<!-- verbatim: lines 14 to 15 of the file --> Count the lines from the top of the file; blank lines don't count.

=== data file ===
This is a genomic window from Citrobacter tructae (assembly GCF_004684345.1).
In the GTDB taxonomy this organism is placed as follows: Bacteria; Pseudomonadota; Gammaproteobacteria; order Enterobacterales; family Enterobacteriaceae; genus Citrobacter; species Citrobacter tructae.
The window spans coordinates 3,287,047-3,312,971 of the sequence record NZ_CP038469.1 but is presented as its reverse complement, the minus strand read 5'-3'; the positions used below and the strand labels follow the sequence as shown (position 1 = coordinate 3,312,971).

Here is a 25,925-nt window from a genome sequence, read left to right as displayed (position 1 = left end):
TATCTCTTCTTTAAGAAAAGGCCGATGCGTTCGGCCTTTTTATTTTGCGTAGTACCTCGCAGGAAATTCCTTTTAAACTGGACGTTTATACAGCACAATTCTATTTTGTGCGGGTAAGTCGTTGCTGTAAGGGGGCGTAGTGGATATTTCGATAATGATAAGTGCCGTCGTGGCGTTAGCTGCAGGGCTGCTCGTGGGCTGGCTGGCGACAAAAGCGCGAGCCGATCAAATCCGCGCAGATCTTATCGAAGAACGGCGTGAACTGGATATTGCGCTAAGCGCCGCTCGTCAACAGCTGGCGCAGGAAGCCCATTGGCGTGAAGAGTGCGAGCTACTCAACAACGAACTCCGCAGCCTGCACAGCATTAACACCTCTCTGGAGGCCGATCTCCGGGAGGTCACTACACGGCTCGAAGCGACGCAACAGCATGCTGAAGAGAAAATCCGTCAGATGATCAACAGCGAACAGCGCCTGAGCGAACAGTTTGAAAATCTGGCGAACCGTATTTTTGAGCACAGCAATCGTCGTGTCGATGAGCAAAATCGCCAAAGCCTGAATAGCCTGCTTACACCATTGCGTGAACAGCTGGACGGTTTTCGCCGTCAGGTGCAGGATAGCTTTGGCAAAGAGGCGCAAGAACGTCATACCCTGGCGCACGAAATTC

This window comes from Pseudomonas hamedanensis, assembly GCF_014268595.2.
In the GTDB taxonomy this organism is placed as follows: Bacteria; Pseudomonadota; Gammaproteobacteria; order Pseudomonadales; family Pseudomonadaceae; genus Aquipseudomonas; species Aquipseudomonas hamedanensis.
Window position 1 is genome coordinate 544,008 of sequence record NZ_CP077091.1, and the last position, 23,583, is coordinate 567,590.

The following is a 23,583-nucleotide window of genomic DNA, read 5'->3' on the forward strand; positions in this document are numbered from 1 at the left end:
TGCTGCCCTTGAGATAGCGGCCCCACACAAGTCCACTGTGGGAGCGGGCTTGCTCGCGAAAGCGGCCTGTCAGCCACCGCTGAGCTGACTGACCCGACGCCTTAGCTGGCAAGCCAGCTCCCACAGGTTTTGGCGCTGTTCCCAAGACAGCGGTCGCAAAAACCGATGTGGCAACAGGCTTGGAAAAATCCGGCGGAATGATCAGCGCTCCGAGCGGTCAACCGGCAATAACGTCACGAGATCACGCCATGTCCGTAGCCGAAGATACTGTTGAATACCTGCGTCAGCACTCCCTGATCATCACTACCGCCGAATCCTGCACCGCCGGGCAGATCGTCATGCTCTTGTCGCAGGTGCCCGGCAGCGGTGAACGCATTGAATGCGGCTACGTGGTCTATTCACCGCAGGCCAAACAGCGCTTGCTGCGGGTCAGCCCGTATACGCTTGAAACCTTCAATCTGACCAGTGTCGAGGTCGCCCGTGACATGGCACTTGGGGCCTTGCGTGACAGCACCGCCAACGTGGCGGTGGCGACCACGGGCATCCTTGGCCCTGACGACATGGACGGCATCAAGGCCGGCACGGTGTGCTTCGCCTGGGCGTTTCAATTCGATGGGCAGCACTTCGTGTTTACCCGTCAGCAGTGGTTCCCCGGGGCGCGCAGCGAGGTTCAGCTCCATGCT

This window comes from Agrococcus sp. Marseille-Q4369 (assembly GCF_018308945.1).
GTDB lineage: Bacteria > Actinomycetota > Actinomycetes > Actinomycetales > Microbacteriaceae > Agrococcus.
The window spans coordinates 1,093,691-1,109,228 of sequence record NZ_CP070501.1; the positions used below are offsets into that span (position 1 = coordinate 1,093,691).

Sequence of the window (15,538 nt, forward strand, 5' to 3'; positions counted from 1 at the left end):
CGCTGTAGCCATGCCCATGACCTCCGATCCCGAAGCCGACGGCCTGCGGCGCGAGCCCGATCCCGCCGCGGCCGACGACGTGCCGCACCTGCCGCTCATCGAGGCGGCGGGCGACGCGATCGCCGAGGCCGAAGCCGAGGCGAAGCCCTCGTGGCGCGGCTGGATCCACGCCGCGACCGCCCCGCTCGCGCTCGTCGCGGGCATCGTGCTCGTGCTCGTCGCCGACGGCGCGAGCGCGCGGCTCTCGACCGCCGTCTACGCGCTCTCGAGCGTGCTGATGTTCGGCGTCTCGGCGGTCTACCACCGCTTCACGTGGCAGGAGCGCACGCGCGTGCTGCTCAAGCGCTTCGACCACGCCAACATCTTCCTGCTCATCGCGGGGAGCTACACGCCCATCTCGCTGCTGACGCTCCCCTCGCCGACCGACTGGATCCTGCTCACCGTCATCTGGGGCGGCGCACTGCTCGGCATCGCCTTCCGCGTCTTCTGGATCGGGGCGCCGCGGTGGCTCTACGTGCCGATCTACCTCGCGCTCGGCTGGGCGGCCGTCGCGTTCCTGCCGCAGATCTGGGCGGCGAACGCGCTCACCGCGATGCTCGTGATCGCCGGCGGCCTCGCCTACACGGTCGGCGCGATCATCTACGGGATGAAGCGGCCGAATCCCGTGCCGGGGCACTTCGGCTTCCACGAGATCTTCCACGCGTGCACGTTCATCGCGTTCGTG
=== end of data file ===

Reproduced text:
Sequence of the window (15,538 nt, forward strand, 5' to 3'; positions counted from 1 at the left end):
CGCTGTAGCCATGCCCATGACCTCCGATCCCGAAGCCGACGGCCTGCGGCGCGAGCCCGATCCCGCCGCGGCCGACGACGTGCCGCACCTGCCGCTCATCGAGGCGGCGGGCGACGCGATCGCCGAGGCCGAAGCCGAGGCGAAGCCCTCGTGGCGCGGCTGGATCCACGCCGCGACCGCCCCGCTCGCGCTCGTCGCGGGCATCGTGCTCGTGCTCGTCGCCGACGGCGCGAGCGCGCGGCTCTCGACCGCCGTCTACGCGCTCTCGAGCGTGCTGATGTTCGGCGTCTCGGCGGTCTACCACCGCTTCACGTGGCAGGAGCGCACGCGCGTGCTGCTCAAGCGCTTCGACCACGCCAACATCTTCCTGCTCATCGCGGGGAGCTACACGCCCATCTCGCTGCTGACGCTCCCCTCGCCGACCGACTGGATCCTGCTCACCGTCATCTGGGGCGGCGCACTGCTCGGCATCGCCTTCCGCGTCTTCTGGATCGGGGCGCCGCGGTGGCTCTACGTGCCGATCTACCTCGCGCTCGGCTGGGCGGCCGTCGCGTTCCTGCCGCAGATCTGGGCGGCGAACGCGCTCACCGCGATGCTCGTGATCGCCGGCGGCCTCGCCTACACGGTCGGCGCGATCATCTACGGGATGAAGCGGCCGAATCCCGTGCCGGGGCACTTCGGCTTCCACGAGATCTTCCACGCGTGCACGTTCATCGCGTTCGTG